AFA, Aphanizomenon flos-aquae, Arthrospira platensis, BGA, blue-green algae, calcium, copper, cyanobacteria, cyanobacterium, dihe, free fatty acids, iron, Immulina™, klamath, magnesium, manganese, Microcystis aeruginosa, M. wesenbergii, monogalactosyl monoacylglycerols, Multinal, nickel, Nostoc spp., lead, phosphatidylglycerols, phycocyanin, phytoplankton, plant plankton, pond scum, prokaryotic cyanobacterium, Selen-Spirulina, Spirulina fusiformis, S. maxima, S. platensis, Spiruline, tecuitatl, sulfoquinovosyl diacylglycerols, zinc.
Note: Non-spirulina species, such as Anabaena species, Aphanizomenon species, and Microcystis species are possibly unsafe because they are usually harvested naturally and may be subject to contamination.
The term spirulina refers to a large number of cyanobacteria or blue-green algae. Both Spirulina spp. and non-Spirulina spp. fall into the classification of cyanobacteria and include: Aphanizomenon spp., Microcystis spp., Nostoc spp., and Spirulina spp. Most commercial products contain Aphanizomenon flos-aquae, Sprirulina maxima, and/or Spirulina platensis. These algae are found in the warm, alkaline waters of the world, especially of Mexico and Central Africa. Spirulina spp. are most often grown under controlled conditions and are subject to less contamination than the non-spirulina species that are harvested naturally.
Spirulina is a rich source of nutrients, containing up to 70% protein, B-complex vitamins, phycocyanin, chlorophyll, beta-carotene, vitamin E, and numerous minerals. In fact, spirulina contains more beta-carotene than carrots. Spirulina has been used since ancient times as a source of nutrients and has been said to possess a variety of medical uses, including as an antioxidant, antiviral, antineoplastic, weight loss aid, and lipid-lowering agent. Preliminary data from animal studies demonstrate effectiveness for some conditions as well as safety, although human evidence is lacking. Based on available research, no recommendation can be made either for or against the use of spirulina for any indication.
These uses have been tested in humans or animals. Safety and effectiveness have not always been proven. Some of these conditions are potentially serious, and should be evaluated by a qualified healthcare provider.
Allergic rhinitis (nasal allergies)
Anti-inflammatory properties of spirulina may improve certain aspects of nasal allergies. However, further high-quality studies are needed to confirm these findings.
Spirulina extract plus zinc may be useful for the treatment of arsenic poisoning. Additional research is needed to confirm these findings.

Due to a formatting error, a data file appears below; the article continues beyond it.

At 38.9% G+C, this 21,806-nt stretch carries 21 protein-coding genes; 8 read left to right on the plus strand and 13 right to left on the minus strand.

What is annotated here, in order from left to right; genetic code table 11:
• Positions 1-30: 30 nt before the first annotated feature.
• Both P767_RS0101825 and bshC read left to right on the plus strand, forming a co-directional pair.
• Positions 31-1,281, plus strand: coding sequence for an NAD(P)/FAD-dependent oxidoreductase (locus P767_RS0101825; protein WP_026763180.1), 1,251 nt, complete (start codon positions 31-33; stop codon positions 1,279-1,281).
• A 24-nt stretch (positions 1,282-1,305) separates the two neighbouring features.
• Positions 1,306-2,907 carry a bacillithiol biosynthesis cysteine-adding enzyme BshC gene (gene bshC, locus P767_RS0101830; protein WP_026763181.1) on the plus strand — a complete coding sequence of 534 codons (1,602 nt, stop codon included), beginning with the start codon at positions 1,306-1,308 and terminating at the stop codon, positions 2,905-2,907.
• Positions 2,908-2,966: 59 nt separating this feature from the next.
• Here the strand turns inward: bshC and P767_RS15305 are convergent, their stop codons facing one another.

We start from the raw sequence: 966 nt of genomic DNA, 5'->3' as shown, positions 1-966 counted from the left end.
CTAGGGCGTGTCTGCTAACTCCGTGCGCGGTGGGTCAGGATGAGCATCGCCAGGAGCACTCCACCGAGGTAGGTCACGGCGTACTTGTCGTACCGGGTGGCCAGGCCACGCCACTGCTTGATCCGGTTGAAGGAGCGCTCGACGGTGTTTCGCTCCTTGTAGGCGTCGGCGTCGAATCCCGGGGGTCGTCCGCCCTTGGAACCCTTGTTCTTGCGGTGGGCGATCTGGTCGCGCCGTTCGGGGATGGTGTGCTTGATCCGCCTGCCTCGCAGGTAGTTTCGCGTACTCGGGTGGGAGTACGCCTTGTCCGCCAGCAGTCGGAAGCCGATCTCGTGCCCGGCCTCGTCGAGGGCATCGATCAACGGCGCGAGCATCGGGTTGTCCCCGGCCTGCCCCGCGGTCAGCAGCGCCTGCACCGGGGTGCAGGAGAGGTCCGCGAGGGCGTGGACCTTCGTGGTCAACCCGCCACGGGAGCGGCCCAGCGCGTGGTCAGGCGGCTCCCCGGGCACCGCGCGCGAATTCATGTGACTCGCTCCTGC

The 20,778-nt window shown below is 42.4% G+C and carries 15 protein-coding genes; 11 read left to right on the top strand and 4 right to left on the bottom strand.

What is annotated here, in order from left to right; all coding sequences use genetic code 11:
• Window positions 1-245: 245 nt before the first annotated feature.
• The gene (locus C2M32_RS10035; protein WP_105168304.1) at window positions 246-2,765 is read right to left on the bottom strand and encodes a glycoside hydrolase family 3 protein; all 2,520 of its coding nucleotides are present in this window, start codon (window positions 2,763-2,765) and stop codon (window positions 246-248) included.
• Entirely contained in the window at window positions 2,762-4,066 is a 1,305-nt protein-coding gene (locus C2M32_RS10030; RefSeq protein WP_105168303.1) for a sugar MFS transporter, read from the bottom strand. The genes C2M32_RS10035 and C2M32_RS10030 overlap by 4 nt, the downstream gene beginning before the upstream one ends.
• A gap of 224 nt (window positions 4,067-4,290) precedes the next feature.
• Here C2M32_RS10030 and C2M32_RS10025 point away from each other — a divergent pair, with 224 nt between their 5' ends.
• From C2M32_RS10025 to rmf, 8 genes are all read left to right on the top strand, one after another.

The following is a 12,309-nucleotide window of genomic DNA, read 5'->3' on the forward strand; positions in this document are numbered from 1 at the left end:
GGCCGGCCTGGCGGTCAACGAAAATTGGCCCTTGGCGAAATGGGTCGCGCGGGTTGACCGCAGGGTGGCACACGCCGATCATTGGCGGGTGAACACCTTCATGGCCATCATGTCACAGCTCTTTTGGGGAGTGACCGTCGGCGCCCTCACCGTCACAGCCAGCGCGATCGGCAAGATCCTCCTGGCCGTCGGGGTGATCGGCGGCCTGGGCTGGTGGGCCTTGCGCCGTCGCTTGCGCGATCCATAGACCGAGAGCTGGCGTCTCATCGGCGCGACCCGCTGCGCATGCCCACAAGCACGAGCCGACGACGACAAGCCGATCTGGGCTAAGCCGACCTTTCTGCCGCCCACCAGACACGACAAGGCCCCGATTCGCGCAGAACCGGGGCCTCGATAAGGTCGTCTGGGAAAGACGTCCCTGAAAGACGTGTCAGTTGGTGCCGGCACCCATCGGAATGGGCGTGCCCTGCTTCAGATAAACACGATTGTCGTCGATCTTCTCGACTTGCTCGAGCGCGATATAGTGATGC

Preliminary study of people with type 2 diabetes mellitus reports that spirulina may reduce fasting blood sugar levels after two months of treatment. More research is needed before a firm conclusion can be drawn.
Eye disorders (blepharospasm)
Super blue-green algae may decrease eye lid spasms but additional high-quality research is necessary to make a recommendation.
In animal studies, spirulina has been found to lower blood cholesterol and triglyceride levels. Preliminary poor-quality studies in humans suggest a similar effect. Better research is needed before a firm conclusion can be drawn.
Spirulina has been studied as a food supplement in infant malnutrition but results have been mixed. More research is necessary in this area.
Oral leukoplakia (pre-cancerous mouth lesions)
Preliminary research has not clearly shown benefits of spirulina in the treatment of oral leukoplakia.
Spirulina is a popular therapy for weight loss and is sometimes marketed as a "vitamin enriched" appetite suppressant. However, little scientific information is available on the effect of spirulina on weight loss in humans.
Chronic fatigue syndrome
There is currently inadequate evidence to recommend the use of spirulina in chronic fatigue syndrome.
Chronic viral hepatitis
Preliminary study of spirulina for chronic viral hepatitis shows negative results.
*Key to grades:
A: Strong scientific evidence for this use;
B: Good scientific evidence for this use;
C: Unclear scientific evidence for this use;
D: Fair scientific evidence against this use (it may not work);
F: Strong scientific evidence against this use (it likely does not work).
The below uses are based on tradition, scientific theories, or limited research. They often have not been thoroughly tested in humans, and safety and effectiveness have not always been proven. Some of these conditions are potentially serious, and should be evaluated by a qualified healthcare provider. There may be other proposed uses that are not listed below. Anaphylaxis (severe allergic reaction) prevention, anemia, antibacterial, antifungal, anti-inflammatory, antioxidant, antiviral, anxiety, arthritis, atherosclerosis (hardening of the arteries), attention deficit hyperactivity disorder (ADHD), autoimmune disorders, bowel health, brain damage, cancer prevention, cancer treatment, cirrhosis, colitis, cytomegalovirus infection, depression, digestion, doxorubicin cardiotoxicity, energy booster, fatigue, fatty liver, fibromyalgia, H. pylori infection, hair loss, heart disease, herpes simplex-1 virus (HSV-1), high blood pressure, HIV, immune system enhancement, infectious disease, influenza, iron deficiency, ischemic injury (ischemic reperfusion injury), kidney disease, lead-induced organ damage, leukemia, liver protection, measles, memory improvement, mood stimulant, mumps, nerve damage, obstetric and gynecological disorders, Parkinson's disease, pneumonia, premenstrual syndrome, radiation sickness, radiation-induced damage, skin disorders, stomach acid excess, stress, ulcers, vitamin and nutrient deficiency, warts, wound healing, yeast infection.
The below doses are based on scientific research, publications, traditional use, or expert opinion. Many herbs and supplements have not been thoroughly tested, and safety and effectiveness may not be proven. Brands may be made differently, with variable ingredients, even within the same brand. The below doses may not apply to all products. You should read product labels, and discuss doses with a qualified healthcare provider before starting therapy.